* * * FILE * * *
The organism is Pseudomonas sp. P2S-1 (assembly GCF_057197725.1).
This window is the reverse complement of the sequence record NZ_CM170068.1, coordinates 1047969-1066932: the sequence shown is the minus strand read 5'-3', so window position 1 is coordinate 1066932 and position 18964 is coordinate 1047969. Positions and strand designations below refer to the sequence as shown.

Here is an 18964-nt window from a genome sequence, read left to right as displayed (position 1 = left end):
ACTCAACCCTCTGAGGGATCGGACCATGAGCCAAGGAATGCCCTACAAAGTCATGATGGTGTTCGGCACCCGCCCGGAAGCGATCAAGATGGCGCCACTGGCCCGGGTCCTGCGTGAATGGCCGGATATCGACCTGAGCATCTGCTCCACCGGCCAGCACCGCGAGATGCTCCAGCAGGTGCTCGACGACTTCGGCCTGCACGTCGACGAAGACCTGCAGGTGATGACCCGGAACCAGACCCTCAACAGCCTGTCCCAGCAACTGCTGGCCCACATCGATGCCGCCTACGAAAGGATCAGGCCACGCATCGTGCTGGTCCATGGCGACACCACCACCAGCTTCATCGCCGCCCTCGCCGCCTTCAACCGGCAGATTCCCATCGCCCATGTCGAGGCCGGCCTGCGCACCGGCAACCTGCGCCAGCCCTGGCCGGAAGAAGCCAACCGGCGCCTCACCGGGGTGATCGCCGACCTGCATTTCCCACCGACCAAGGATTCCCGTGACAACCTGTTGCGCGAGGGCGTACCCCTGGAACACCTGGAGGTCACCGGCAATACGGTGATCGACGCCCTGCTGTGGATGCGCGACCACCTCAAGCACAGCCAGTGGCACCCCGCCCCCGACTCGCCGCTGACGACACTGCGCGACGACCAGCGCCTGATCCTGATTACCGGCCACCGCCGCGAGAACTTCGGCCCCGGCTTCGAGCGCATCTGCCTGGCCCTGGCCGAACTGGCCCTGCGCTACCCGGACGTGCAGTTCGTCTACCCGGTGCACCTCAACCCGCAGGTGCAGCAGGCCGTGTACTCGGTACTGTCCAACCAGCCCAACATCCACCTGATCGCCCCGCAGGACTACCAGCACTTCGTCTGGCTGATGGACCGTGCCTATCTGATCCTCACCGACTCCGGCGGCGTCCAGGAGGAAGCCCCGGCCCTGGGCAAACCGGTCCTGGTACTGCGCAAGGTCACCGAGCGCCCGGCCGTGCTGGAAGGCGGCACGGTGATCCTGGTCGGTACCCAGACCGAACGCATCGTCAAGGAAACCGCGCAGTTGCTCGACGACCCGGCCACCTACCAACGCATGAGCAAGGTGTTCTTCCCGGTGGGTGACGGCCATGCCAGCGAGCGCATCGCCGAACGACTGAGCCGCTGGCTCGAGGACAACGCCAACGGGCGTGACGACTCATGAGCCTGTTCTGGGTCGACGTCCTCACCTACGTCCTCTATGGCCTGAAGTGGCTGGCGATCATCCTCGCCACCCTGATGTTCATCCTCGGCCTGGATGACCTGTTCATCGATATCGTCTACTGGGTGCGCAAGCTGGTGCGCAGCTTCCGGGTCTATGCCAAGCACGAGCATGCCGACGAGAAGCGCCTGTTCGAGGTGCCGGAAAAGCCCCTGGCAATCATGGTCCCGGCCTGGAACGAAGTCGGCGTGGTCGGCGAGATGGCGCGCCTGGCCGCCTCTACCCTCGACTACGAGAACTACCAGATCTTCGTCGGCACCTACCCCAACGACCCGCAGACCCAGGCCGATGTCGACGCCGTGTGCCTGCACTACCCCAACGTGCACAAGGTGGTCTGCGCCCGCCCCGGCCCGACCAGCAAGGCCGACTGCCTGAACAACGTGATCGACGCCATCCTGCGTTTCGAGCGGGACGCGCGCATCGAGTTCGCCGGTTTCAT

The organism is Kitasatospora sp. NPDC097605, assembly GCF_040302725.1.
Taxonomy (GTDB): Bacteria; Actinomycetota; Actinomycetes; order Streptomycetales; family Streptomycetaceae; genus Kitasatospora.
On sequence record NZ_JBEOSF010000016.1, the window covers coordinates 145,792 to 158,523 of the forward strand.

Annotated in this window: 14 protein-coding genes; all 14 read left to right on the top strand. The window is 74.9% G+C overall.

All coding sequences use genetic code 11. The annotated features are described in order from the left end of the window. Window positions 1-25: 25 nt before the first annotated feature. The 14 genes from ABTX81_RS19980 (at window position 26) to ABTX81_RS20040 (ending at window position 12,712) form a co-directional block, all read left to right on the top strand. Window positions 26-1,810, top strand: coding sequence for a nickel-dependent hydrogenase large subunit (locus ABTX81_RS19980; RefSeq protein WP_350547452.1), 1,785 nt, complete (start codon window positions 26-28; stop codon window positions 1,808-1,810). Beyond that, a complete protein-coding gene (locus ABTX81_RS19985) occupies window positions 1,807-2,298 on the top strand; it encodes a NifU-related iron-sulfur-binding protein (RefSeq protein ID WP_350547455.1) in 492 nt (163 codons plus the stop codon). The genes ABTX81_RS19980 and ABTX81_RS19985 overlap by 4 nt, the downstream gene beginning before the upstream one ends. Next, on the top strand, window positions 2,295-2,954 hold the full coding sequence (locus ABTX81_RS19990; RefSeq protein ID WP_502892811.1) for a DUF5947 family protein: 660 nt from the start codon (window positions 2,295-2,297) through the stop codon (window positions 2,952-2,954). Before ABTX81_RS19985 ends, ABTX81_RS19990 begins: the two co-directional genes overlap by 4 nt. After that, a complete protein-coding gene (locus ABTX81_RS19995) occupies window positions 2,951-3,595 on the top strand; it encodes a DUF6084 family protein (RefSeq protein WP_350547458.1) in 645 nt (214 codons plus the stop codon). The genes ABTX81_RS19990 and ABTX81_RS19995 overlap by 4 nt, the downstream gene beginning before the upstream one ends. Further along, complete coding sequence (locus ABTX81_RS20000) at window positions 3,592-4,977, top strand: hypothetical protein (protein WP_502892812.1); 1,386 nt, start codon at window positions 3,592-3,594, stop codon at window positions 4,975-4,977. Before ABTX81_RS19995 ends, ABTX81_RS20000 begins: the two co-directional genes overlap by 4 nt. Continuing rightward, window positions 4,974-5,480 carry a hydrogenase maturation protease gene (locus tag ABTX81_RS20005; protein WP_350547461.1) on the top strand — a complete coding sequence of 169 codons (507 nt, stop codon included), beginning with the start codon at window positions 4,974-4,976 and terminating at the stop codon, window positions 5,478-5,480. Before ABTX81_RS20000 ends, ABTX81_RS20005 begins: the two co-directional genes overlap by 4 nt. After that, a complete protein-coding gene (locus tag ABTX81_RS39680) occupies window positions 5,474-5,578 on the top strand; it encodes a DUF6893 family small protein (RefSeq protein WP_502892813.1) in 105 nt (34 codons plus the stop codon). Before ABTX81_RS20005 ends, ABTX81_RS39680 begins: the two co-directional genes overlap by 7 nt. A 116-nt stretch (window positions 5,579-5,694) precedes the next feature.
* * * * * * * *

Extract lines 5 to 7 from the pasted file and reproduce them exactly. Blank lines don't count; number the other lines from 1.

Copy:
The organism is Kitasatospora sp. NPDC097605, assembly GCF_040302725.1.
Taxonomy (GTDB): Bacteria; Actinomycetota; Actinomycetes; order Streptomycetales; family Streptomycetaceae; genus Kitasatospora.
On sequence record NZ_JBEOSF010000016.1, the window covers coordinates 145,792 to 158,523 of the forward strand.